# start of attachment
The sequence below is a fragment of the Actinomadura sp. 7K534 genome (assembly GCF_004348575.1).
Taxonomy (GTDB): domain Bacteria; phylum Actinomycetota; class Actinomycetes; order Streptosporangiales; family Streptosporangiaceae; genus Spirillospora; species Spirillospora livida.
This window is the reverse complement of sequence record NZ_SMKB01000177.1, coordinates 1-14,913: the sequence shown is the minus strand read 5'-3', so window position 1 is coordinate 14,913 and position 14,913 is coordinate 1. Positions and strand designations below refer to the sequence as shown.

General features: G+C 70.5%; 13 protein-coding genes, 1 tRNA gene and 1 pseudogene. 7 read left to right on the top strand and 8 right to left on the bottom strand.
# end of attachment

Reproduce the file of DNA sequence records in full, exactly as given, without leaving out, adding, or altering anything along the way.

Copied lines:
The sequence below is a fragment of the Actinomadura sp. 7K534 genome (assembly GCF_004348575.1).
Taxonomy (GTDB): domain Bacteria; phylum Actinomycetota; class Actinomycetes; order Streptosporangiales; family Streptosporangiaceae; genus Spirillospora; species Spirillospora livida.
This window is the reverse complement of sequence record NZ_SMKB01000177.1, coordinates 1-14,913: the sequence shown is the minus strand read 5'-3', so window position 1 is coordinate 14,913 and position 14,913 is coordinate 1. Positions and strand designations below refer to the sequence as shown.

General features: G+C 70.5%; 13 protein-coding genes, 1 tRNA gene and 1 pseudogene. 7 read left to right on the top strand and 8 right to left on the bottom strand.